The Origin of Novels
The question that writers most dread at public events, we are told at the TLS, is “Where do you get your ideas?” Robert Louis Stevenson lived well before the era of the literary festival and the Q&A session, but if anyone had asked him with reference to his first full-length novel, and still his most celebrated book, Treasure Island, he had an answer ready prepared. It is a tale, John Sutherland reminds us, almost as familiar as that of Jim Hawkins, Squire Trelawney, and the one-legged ship’s cook himself. During a particularly gloomy Scottish summer, Stevenson was inspired by his stepson's fantasy map drawings to produce one of his own, and a seafaring tale to match. He acknowledged various literary forebears, from Ballantyne to Defoe, in the creation of what became Treasure Island. But Sutherland gives the details of another inspiration, which, though it was first revealed in 1900, apparently “has not interested editors of Treasure Island, or Stevenson’s biographers.” Its similarities to RLS’s masterpiece even take in one the most famous scenes in the book, when Jim overhears the crew plotting, while concealed in an apple barrel.
When in Rome
Some 8 million tourists—or “pellegrinos,” as the locals derisively call them— pass through Rome every year. But what do they take away with them when they leave? It’s a question prompted by a new book on the 2,000-year-old history of sightseers invading the Eternal City: When in Rome by Matthew Sturgis. “Much is just plain gone from the Eternal City,” as our reviewer, Clare Pettitt, points out. That “much” includes not only the usual trinkets and stolen bits of sculpture, but also, in the case of one early pilgrim (which is what a “pellegrino” literally is), a “a little strip of linen” that he had lowered into the grave of an early Christian, and that came up “so filled with divine virtue that it weigh[ed] much more than it did before.” It’s a fascinating story about a phenomenon that shows no sign of decline.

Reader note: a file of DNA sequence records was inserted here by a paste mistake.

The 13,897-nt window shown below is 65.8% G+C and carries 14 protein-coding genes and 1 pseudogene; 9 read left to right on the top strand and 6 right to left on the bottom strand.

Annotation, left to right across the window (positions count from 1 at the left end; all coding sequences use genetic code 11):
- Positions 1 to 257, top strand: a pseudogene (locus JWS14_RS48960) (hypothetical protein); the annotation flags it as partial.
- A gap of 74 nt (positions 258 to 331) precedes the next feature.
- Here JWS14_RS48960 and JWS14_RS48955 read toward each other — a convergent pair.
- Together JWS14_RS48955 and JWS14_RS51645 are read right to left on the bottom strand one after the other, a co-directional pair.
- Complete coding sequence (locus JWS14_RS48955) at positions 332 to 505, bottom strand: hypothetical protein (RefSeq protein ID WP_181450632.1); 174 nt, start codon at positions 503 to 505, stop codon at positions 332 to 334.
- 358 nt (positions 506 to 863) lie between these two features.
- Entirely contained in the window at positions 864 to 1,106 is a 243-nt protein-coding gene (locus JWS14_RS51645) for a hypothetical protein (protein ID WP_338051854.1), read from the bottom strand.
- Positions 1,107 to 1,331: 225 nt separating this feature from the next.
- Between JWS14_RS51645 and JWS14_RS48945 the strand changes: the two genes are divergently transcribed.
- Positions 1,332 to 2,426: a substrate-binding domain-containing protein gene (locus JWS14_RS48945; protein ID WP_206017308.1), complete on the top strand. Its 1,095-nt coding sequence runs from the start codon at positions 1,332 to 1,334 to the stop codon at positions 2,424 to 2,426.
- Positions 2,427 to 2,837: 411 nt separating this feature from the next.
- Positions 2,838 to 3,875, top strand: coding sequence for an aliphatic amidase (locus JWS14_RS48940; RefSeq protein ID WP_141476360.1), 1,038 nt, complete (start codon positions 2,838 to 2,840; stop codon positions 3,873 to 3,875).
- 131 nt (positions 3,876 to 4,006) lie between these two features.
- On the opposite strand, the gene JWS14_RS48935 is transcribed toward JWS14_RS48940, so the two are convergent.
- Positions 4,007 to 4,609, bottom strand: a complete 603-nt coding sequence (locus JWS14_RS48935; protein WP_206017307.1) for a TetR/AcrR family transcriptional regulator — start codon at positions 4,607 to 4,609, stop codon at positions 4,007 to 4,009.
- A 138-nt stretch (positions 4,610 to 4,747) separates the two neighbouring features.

Children of Rome
"There is remarkably little good poetry about very small children. Maybe it’s the lack of sleep that does it; for the first few months it’s hard to remember to put out the bins, let alone write poems": the Roman poet Statius, however, wrote "one of his most remarkable poems" about a newborn baby. Statius loved and looked after the boy: "It comes, then, as a rude shock to discover that the baby was not Statius’s son, but his slave." Peter Thonemann casts a fascinating light on children in the Roman Empire and the shifting boundaries of freedom, childhood, and sexuality.
Women at War
"Did women respond differently from men to the challenges of war? Virginia Nicholson draws on memoirs, diaries, and some live interviews with doughty nonagenarians, including her own mother, to tell the story of British women’s contribution to the Second World War, what they did for it, and what it did to and for them." Norma C. Clarke finds mixed messages about femininity, independence, acceptance, and hope in the stories of these women who kept the homes fires burning—as well as driving the buses and working in the factories left vacant by their husbands, fathers, brothers and sons.
Dickens at 200
The pioneer of the notion of author as performer, as of so many other literary firsts, Charles Dickens, is the subject of Dinah Birch’s review of two books that herald the onslaught of the novelist’s bicentenary next year. She finds that, although neither biographer “offers startlingly new revelations, their interpretations help to align our sense of Dickens’s inventive force with 21st-century perspectives.”